Multimedia Learning Environments Designed with Organizing Principles from Non-School Settings
Learning organized by participants in activities outside of schooling is often uncommonly successful. In this chapter, research is described from the MultiMedia Works after-school club for underserved middle-school students from a multicultural community. The design of the club is guided by results of studies of non-school learning from anthropology and sociolinguistics, which are integrated for the purpose of identifying organizing principles important for engaging and sustaining successful learning. The club is modelled on properties of successful learning, and its activities include the use of state-of-the-art computer tools designed to exploit special properties of multimedia representations that foster conversation, representation and socially-focused learning. I contrast the organization of learning in the club to that found in traditional classrooms, and to conceptions of learning found in current developmental psychology theory. I conclude with characterizations of the successful dimensions of the activity for learners and their implications for the design of learning environments.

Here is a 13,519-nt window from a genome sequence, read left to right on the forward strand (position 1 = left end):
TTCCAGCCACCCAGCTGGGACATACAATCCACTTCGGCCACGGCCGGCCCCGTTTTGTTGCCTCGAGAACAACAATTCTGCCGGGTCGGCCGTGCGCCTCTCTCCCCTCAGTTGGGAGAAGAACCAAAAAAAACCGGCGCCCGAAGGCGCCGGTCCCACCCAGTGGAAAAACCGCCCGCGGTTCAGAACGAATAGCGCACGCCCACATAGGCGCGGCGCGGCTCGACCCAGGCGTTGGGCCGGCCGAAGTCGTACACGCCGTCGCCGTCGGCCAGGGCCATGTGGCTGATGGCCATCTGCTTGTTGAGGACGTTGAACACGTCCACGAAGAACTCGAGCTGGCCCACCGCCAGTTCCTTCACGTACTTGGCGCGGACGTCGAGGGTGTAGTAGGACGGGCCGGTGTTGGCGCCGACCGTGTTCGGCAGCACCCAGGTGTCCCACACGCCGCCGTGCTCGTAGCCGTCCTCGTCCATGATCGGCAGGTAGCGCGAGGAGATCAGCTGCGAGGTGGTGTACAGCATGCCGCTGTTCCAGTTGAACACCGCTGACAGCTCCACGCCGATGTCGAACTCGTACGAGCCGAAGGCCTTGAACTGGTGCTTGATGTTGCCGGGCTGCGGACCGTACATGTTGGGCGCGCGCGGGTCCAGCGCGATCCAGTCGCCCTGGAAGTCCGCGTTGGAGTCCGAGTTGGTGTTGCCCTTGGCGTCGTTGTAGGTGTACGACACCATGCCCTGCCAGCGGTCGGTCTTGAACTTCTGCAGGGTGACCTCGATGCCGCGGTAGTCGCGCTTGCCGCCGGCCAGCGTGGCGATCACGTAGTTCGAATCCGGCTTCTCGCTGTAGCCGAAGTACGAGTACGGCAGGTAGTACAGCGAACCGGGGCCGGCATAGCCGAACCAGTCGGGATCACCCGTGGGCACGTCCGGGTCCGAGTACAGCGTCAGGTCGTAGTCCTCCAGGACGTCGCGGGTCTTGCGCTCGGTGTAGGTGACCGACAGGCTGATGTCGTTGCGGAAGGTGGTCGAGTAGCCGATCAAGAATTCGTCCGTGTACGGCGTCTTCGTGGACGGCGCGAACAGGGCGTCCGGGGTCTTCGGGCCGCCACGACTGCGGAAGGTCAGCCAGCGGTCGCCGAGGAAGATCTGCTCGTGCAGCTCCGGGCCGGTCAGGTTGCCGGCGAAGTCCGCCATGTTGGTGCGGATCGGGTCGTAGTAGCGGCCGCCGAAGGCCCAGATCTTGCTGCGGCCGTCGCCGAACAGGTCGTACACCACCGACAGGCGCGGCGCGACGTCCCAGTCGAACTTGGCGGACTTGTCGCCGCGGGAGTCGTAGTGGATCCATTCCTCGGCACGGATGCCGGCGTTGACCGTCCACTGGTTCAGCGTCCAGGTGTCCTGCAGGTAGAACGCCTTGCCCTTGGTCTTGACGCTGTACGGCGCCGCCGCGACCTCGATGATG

- Computer-Based Learning Environments and Problem Solving (Erik De Corte, Marcia C. Linn, Heinz Mandl, Lieven Verschaffel) (1992)
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